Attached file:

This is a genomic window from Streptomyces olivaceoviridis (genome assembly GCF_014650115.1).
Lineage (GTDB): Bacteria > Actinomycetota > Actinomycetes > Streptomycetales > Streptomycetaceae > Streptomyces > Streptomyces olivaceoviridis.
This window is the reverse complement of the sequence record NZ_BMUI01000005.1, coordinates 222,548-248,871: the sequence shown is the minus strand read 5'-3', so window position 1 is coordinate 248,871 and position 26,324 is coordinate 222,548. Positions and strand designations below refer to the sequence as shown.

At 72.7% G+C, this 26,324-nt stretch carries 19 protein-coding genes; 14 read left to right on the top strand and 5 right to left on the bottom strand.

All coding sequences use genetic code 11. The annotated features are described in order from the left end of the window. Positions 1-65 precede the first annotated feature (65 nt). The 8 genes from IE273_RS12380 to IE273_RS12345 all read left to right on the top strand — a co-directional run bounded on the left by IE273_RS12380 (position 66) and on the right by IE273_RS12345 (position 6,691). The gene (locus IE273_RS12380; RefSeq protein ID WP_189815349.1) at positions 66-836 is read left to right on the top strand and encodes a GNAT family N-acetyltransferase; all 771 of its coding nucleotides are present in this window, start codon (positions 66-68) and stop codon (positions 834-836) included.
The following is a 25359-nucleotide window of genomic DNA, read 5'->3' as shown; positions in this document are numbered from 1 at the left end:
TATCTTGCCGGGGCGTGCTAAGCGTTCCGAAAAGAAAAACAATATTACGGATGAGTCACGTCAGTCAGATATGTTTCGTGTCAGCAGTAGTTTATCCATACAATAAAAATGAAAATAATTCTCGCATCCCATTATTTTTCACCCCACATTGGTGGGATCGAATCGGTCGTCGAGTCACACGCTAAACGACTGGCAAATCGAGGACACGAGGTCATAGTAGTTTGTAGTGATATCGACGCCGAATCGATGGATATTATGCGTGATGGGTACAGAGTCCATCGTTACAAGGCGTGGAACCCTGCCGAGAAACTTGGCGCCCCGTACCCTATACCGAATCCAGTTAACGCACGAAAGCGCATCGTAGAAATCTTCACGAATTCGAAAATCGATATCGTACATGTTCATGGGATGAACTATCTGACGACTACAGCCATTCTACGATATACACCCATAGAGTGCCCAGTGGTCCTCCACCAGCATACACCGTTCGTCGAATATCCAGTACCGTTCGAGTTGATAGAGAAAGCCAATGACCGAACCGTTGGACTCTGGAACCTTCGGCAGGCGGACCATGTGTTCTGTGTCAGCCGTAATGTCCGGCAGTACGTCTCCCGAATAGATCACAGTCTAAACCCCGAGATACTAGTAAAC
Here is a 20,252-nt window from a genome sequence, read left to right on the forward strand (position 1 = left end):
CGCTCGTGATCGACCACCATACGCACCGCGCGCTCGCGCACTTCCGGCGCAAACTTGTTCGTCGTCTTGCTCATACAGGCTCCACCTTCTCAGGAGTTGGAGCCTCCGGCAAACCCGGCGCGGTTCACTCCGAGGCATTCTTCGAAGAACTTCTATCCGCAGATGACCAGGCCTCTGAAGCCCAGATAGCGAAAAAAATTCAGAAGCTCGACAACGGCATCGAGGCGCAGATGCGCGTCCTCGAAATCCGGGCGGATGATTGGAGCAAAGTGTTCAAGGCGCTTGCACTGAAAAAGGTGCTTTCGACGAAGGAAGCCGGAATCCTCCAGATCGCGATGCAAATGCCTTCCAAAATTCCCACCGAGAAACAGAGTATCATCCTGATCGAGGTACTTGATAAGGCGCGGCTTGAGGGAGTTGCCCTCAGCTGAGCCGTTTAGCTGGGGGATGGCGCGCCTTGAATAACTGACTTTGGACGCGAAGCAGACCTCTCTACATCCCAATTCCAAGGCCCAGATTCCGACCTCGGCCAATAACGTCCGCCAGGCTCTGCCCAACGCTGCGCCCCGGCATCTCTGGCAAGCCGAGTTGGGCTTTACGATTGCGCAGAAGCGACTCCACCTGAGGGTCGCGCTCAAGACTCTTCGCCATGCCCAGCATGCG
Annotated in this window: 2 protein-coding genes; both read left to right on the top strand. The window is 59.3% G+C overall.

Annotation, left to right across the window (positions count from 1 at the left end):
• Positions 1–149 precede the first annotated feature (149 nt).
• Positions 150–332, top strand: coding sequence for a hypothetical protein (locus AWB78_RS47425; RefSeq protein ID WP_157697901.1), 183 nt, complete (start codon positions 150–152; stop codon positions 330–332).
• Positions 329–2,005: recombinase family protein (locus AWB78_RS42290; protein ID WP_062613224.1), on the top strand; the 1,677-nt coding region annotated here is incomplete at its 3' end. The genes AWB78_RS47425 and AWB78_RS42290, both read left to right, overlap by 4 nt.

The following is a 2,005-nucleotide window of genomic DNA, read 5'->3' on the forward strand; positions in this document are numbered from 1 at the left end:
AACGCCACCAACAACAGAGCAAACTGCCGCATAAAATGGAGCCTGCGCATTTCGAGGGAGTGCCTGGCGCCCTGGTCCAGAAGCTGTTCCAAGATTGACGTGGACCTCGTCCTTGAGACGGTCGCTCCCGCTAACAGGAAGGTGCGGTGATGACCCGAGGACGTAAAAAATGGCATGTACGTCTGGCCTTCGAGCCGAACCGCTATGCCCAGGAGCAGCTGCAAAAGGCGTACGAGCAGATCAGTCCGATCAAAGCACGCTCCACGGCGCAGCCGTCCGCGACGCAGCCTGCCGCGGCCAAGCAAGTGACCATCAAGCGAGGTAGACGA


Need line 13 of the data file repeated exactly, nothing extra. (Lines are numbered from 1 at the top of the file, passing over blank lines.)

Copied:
• Positions 150–332, top strand: coding sequence for a hypothetical protein (locus AWB78_RS47425; RefSeq protein ID WP_157697901.1), 183 nt, complete (start codon positions 150–152; stop codon positions 330–332).